Featured Research

from universities, journals, and other organizations

Muscular heart failure patients may have a better chance at survival, study suggests

Date:
July 22, 2010
Source:
University of Alberta
Summary:
Heart failure patients with more muscle have the potential to increase their length of life, new research has found.

University of Alberta research has discovered heart failure patients with more muscle have the potential to increase their length of life.

Antigone Oreopoulos, a researcher from the U of A's School of Public Health, studied 140 patients with heart failure. Study participants underwent a special scan to measure their muscle mass and body fat.

Oreopoulos' research found that having more muscle was associated with better nutritional status and lower severity of heart failure, while higher body fat was associated with increased inflammation and reduced exercise capacity. This suggests that in patients with heart failure having more muscle mass and lower fat may be beneficial.

Oreopoulos' research was published this month in the journal Mayo Clinic Proceedings.

The study also discovered that testing just the body mass index (BMI) of heart failure patients doesn't accurately measure their body fat status. Oreopoulos found 41 per cent of the participants were inaccurately classified by BMI. Many who had a high body weight but not high body fat were mislabelled as obese and others who did not weigh a lot but had a high amount of body fat were mislabelled as normal by BMI. Oreopoulos says this research has direct implications for weight management guidelines and adds that to date there is a shortage of evidence to guide a clinician's decision about when to recommend weight loss to a patient with heart failure.

While this study provides potential explanations of how muscle and fat could possibly play a role in the survival of heart failure patients, Oreopoulos says there isn't enough evidence to make specific recommendations. Her team plans to conduct treatment studies that examine the effects of intentional weight gain and loss on the survival and quality of life in these patients.


Story Source:

The above story is based on materials provided by University of Alberta. Note: Materials may be edited for content and length.


Cite This Page:

University of Alberta. "Muscular heart failure patients may have a better chance at survival, study suggests." ScienceDaily. ScienceDaily, 22 July 2010. <www.sciencedaily.com/releases/2010/07/100721133215.htm>.
University of Alberta. (2010, July 22). Muscular heart failure patients may have a better chance at survival, study suggests. ScienceDaily. Retrieved April 25, 2014 from www.sciencedaily.com/releases/2010/07/100721133215.htm
University of Alberta. "Muscular heart failure patients may have a better chance at survival, study suggests." ScienceDaily. www.sciencedaily.com/releases/2010/07/100721133215.htm (accessed April 25, 2014).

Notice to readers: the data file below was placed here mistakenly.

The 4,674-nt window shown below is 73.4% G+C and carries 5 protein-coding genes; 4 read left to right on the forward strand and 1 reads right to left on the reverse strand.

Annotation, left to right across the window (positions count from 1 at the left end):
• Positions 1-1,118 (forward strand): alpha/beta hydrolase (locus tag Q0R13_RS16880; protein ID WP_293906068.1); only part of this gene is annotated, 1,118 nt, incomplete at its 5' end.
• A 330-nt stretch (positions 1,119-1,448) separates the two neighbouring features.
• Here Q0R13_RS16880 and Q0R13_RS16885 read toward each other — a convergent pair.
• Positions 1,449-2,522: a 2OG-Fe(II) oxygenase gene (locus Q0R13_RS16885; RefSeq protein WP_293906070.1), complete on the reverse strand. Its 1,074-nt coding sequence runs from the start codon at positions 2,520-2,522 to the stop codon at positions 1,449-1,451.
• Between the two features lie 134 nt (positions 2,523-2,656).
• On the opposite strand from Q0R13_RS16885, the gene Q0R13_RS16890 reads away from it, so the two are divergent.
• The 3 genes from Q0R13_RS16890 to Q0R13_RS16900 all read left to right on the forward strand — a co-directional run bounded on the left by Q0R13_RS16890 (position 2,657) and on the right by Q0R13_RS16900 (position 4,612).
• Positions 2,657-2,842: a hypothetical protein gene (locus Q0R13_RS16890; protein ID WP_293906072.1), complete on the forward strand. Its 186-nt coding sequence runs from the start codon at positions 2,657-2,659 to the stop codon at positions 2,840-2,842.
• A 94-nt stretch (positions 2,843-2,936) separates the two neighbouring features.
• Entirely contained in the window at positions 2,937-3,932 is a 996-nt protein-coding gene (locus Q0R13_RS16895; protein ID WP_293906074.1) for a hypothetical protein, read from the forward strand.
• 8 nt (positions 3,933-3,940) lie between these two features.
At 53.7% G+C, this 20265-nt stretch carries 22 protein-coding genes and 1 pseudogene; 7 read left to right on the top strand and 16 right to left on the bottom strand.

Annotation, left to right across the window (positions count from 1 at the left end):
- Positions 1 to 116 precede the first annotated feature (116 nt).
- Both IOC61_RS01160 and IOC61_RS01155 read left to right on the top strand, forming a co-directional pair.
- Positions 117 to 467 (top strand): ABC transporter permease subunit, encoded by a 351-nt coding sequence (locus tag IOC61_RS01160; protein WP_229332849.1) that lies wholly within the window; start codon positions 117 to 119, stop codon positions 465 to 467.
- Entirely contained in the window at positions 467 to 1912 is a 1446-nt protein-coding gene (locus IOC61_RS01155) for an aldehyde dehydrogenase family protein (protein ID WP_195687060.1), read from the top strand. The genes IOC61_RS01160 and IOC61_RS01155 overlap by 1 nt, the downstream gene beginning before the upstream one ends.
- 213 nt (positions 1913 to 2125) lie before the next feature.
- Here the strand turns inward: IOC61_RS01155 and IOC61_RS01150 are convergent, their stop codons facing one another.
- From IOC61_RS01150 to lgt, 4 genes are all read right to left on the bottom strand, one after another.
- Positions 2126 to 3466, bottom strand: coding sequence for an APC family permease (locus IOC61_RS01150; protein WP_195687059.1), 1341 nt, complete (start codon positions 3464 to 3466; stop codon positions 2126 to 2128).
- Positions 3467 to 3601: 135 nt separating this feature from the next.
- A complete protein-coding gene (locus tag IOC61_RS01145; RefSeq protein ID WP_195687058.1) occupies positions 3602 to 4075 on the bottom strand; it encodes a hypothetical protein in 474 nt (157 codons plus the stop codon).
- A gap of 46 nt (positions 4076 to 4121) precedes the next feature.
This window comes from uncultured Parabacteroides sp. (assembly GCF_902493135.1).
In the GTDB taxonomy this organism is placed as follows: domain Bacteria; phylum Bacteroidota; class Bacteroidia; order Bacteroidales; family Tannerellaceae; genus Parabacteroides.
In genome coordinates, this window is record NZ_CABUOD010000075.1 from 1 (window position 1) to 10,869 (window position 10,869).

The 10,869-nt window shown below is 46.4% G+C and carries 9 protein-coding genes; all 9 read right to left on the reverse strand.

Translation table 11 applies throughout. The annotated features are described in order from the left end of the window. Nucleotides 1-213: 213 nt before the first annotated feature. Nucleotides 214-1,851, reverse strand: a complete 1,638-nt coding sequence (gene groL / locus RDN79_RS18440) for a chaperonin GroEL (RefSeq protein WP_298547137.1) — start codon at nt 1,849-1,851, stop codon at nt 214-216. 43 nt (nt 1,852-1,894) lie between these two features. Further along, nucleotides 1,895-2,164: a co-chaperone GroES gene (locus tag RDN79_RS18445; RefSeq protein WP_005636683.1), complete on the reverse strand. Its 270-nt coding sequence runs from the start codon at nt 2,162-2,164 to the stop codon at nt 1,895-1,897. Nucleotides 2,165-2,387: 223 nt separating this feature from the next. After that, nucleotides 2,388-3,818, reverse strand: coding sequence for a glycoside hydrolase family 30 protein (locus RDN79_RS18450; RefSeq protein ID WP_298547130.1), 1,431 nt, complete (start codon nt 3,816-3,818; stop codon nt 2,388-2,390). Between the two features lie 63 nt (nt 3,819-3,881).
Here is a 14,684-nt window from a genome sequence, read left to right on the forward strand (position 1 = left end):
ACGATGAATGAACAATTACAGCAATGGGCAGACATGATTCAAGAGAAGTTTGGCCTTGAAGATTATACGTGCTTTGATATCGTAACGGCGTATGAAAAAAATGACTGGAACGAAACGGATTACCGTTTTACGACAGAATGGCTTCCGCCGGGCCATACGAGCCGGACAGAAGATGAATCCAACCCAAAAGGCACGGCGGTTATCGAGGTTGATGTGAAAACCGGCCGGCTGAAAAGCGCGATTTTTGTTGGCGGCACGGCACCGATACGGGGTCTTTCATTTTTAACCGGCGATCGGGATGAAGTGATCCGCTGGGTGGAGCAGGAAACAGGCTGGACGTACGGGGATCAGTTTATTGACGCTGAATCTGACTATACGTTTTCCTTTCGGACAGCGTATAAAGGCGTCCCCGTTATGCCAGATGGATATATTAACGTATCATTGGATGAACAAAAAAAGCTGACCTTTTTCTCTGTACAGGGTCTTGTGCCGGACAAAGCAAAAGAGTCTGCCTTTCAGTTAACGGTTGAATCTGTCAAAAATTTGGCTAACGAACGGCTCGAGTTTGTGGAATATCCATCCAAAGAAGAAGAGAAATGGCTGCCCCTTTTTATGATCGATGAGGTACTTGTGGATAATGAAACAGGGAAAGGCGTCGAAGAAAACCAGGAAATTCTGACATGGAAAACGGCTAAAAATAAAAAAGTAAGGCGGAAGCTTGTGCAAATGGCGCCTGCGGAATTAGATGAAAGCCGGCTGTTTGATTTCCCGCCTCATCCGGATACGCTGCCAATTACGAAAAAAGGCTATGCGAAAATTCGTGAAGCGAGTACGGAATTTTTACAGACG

Share This



More Health & Medicine News

Friday, April 25, 2014

Featured Research

from universities, journals, and other organizations


Featured Videos

from AP, Reuters, AFP, and other news services

Deadly Fungus Killing Bats, Spreading in US

Deadly Fungus Killing Bats, Spreading in US

AP (Apr. 24, 2014) A disease that has killed more than six million cave-dwelling bats in the United States is on the move and wildlife biologists are worried. White Nose Syndrome, discovered in New York in 2006, has now spread to 25 states. (April 24) Video provided by AP
Powered by NewsLook.com
Companies Ramp Up Wellness to Lower Health Costs

Companies Ramp Up Wellness to Lower Health Costs

AP (Apr. 24, 2014) That little voice telling you to exercise, get in shape and get healthy is probably coming from your boss. More companies are beefing up wellness programs to try and cut down their health care costs. (April 24) Video provided by AP
Powered by NewsLook.com
Blood From World's Oldest Woman Suggests Life Limit

Blood From World's Oldest Woman Suggests Life Limit

Newsy (Apr. 24, 2014) Scientists say for the extremely elderly, their stem cells might reach a state of exhaustion. This could limit one's life span. Video provided by Newsy
Powered by NewsLook.com
FDA Wants To Ban Sales Of E-Cigarettes To Minors

FDA Wants To Ban Sales Of E-Cigarettes To Minors

Newsy (Apr. 24, 2014) The Food and Drug Administration wants to crack down on the use of e-cigarettes, banning the sale of the product to minors. Video provided by Newsy
Powered by NewsLook.com

Search ScienceDaily

Number of stories in archives: 140,361

Find with keyword(s):
Enter a keyword or phrase to search ScienceDaily for related topics and research stories.

Save/Print:
Share:

Breaking News:
from the past week

In Other News

... from NewsDaily.com

Science News

Health News

Environment News

Technology News



Save/Print:
Share:

Free Subscriptions


Get the latest science news with ScienceDaily's free email newsletters, updated daily and weekly. Or view hourly updated newsfeeds in your RSS reader:

Get Social & Mobile


Keep up to date with the latest news from ScienceDaily via social networks and mobile apps:

Have Feedback?


Tell us what you think of ScienceDaily -- we welcome both positive and negative comments. Have any problems using the site? Questions?
Mobile: iPhone Android Web
Follow: Facebook Twitter Google+
Subscribe: RSS Feeds Email Newsletters
Latest Headlines Health & Medicine Mind & Brain Space & Time Matter & Energy Computers & Math Plants & Animals Earth & Climate Fossils & Ruins